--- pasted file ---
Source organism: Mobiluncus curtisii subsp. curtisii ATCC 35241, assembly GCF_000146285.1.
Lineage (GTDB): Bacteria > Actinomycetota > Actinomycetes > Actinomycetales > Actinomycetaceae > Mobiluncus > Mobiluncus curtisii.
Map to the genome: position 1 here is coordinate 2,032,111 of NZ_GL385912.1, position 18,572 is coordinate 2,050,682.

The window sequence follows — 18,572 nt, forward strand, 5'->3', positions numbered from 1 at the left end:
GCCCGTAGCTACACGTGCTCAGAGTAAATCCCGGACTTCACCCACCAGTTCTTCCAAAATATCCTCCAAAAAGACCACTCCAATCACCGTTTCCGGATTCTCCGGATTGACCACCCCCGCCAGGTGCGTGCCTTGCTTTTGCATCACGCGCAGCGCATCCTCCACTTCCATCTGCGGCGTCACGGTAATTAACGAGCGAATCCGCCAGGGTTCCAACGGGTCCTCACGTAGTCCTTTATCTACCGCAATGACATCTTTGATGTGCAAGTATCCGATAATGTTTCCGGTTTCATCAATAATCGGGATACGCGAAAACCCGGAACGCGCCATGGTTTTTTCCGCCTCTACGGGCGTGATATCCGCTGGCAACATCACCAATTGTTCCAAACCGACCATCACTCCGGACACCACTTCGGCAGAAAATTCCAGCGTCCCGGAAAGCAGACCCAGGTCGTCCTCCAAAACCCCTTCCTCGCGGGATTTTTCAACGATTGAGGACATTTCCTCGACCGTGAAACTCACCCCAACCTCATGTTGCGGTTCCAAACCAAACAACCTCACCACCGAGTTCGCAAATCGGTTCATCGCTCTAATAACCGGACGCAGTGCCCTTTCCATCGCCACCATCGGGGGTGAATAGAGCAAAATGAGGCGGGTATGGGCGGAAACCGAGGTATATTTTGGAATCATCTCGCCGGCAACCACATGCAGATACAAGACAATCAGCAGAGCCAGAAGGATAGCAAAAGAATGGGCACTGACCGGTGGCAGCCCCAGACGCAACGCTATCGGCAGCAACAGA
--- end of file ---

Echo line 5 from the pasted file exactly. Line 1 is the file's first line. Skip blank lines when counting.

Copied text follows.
GCCCGTAGCTACACGTGCTCAGAGTAAATCCCGGACTTCACCCACCAGTTCTTCCAAAATATCCTCCAAAAAGACCACTCCAATCACCGTTTCCGGATTCTCCGGATTGACCACCCCCGCCAGGTGCGTGCCTTGCTTTTGCATCACGCGCAGCGCATCCTCCACTTCCATCTGCGGCGTCACGGTAATTAACGAGCGAATCCGCCAGGGTTCCAACGGGTCCTCACGTAGTCCTTTATCTACCGCAATGACATCTTTGATGTGCAAGTATCCGATAATGTTTCCGGTTTCATCAATAATCGGGATACGCGAAAACCCGGAACGCGCCATGGTTTTTTCCGCCTCTACGGGCGTGATATCCGCTGGCAACATCACCAATTGTTCCAAACCGACCATCACTCCGGACACCACTTCGGCAGAAAATTCCAGCGTCCCGGAAAGCAGACCCAGGTCGTCCTCCAAAACCCCTTCCTCGCGGGATTTTTCAACGATTGAGGACATTTCCTCGACCGTGAAACTCACCCCAACCTCATGTTGCGGTTCCAAACCAAACAACCTCACCACCGAGTTCGCAAATCGGTTCATCGCTCTAATAACCGGACGCAGTGCCCTTTCCATCGCCACCATCGGGGGTGAATAGAGCAAAATGAGGCGGGTATGGGCGGAAACCGAGGTATATTTTGGAATCATCTCGCCGGCAACCACATGCAGATACAAGACAATCAGCAGAGCCAGAAGGATAGCAAAAGAATGGGCACTGACCGGTGGCAGCCCCAGACGCAACGCTATCGGCAGCAACAGA